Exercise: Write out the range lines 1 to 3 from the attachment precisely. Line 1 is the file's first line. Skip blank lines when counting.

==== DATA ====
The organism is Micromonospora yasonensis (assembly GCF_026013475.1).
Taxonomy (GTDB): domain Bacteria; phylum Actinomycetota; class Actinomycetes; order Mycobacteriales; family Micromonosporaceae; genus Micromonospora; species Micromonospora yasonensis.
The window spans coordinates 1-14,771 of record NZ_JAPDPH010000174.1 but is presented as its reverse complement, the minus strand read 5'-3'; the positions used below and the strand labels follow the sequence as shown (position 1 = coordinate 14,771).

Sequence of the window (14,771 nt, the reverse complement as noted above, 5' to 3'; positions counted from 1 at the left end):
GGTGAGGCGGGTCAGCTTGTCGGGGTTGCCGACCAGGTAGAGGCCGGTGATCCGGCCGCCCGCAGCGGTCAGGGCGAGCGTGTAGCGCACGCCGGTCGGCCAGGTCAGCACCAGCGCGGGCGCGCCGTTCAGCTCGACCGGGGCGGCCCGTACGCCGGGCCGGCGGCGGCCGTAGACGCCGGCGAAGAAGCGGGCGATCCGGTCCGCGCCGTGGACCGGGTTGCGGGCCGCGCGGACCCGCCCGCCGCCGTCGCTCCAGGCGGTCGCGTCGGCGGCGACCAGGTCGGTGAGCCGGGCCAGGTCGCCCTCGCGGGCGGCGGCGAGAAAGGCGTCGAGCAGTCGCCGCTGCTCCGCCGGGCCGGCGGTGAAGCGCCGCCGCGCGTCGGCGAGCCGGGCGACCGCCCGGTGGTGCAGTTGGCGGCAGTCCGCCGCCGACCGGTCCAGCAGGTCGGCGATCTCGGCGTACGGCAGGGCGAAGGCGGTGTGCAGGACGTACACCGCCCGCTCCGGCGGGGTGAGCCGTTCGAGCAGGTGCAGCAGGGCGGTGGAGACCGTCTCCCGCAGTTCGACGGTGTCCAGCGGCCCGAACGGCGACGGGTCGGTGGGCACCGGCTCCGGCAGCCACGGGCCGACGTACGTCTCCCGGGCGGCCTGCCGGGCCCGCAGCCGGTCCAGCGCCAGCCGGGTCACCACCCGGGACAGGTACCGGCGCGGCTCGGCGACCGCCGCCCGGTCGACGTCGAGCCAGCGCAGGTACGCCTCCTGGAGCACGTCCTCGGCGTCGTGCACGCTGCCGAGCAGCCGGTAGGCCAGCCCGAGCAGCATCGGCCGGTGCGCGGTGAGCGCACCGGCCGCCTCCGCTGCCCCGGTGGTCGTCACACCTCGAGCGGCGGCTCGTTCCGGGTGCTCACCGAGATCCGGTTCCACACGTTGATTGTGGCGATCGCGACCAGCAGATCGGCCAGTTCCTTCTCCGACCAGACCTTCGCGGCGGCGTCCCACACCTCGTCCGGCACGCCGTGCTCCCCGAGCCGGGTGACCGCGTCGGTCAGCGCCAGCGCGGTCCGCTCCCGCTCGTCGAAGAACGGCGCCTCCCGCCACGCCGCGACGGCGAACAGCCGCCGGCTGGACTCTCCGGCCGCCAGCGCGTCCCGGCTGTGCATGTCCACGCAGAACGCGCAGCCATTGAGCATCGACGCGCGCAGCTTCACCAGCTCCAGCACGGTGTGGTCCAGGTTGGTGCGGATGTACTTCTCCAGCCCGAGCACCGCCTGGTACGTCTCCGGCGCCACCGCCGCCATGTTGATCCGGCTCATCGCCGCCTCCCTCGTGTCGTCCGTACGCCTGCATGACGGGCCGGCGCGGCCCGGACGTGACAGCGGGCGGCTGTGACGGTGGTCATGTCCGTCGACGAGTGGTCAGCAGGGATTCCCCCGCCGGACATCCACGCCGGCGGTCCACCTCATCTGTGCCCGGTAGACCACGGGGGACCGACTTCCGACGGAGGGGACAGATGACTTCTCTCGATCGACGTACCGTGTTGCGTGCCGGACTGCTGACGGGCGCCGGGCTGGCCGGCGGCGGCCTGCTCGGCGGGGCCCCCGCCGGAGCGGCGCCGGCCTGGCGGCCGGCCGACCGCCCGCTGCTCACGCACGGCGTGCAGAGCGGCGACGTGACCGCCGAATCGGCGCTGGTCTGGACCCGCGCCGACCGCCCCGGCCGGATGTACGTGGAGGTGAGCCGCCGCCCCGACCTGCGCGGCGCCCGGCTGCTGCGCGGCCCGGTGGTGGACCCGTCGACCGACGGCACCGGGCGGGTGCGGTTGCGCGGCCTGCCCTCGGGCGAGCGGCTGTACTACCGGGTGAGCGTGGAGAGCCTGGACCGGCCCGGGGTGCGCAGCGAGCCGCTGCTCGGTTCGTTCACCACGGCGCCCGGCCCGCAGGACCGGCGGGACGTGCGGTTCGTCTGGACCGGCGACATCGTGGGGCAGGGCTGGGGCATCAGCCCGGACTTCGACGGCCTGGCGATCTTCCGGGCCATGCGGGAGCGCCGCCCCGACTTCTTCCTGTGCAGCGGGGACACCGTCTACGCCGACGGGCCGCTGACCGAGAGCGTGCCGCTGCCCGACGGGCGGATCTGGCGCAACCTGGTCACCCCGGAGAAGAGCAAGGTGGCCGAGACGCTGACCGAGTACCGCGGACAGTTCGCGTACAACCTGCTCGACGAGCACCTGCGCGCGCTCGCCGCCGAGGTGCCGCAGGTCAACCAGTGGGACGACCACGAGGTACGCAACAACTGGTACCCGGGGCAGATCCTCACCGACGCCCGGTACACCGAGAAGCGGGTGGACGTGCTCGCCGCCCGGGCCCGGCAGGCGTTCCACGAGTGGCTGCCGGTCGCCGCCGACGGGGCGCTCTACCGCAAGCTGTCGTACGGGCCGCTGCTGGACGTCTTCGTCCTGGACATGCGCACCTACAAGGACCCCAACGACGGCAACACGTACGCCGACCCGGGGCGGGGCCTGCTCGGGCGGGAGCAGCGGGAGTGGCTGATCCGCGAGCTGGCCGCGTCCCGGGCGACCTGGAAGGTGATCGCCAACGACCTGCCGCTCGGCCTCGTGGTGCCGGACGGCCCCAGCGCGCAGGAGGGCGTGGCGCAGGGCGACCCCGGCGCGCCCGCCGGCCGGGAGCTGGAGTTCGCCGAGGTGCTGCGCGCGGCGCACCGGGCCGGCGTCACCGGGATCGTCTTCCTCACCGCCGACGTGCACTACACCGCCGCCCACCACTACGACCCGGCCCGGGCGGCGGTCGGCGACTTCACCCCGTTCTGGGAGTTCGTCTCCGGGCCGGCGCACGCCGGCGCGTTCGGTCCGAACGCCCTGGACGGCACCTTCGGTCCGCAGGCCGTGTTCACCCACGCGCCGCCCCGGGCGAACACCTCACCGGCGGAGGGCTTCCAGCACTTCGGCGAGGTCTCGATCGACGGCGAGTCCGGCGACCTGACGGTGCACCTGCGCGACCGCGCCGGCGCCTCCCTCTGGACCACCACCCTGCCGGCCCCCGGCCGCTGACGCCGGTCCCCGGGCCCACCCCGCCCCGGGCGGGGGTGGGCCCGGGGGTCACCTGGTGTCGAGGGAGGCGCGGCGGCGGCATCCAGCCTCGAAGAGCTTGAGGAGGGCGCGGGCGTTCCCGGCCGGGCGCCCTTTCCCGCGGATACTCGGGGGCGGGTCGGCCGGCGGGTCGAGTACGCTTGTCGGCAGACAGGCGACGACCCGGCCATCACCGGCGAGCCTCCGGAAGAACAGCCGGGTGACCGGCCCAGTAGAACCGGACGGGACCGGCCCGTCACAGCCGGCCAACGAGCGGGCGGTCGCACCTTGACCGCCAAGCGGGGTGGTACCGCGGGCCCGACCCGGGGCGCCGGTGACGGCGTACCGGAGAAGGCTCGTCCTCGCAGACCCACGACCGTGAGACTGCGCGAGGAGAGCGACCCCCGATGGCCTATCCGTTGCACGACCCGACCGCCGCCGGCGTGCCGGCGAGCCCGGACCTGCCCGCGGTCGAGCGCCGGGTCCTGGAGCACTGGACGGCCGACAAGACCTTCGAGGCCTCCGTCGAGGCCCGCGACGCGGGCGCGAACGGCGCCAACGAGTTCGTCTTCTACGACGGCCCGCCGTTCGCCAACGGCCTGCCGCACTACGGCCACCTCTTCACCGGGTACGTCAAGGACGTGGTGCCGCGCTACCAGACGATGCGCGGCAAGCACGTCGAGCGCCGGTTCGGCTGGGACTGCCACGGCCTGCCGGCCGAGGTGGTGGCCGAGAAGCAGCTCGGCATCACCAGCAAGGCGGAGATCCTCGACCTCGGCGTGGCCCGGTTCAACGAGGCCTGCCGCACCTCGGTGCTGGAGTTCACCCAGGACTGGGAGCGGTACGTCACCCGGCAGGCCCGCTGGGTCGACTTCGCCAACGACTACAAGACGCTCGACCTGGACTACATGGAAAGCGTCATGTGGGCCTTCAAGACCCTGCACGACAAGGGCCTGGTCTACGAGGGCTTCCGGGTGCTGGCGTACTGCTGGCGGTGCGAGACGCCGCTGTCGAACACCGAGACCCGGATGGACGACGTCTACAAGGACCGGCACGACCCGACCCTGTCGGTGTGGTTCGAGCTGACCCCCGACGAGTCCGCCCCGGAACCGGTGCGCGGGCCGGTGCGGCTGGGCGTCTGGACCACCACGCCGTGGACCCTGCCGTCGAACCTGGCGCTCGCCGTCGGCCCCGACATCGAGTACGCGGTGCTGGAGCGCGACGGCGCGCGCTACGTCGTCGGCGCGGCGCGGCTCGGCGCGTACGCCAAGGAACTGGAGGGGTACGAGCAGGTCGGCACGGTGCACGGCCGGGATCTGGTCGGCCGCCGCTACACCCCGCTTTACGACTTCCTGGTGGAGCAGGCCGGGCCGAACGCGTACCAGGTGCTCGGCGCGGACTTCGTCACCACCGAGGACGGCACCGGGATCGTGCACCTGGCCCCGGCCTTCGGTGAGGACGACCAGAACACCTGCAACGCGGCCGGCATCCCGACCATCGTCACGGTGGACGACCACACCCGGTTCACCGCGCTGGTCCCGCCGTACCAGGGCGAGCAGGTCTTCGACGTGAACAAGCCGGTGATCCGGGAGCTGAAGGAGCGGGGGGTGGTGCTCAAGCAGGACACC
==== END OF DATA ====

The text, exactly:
The organism is Micromonospora yasonensis (assembly GCF_026013475.1).
Taxonomy (GTDB): domain Bacteria; phylum Actinomycetota; class Actinomycetes; order Mycobacteriales; family Micromonosporaceae; genus Micromonospora; species Micromonospora yasonensis.
The window spans coordinates 1-14,771 of record NZ_JAPDPH010000174.1 but is presented as its reverse complement, the minus strand read 5'-3'; the positions used below and the strand labels follow the sequence as shown (position 1 = coordinate 14,771).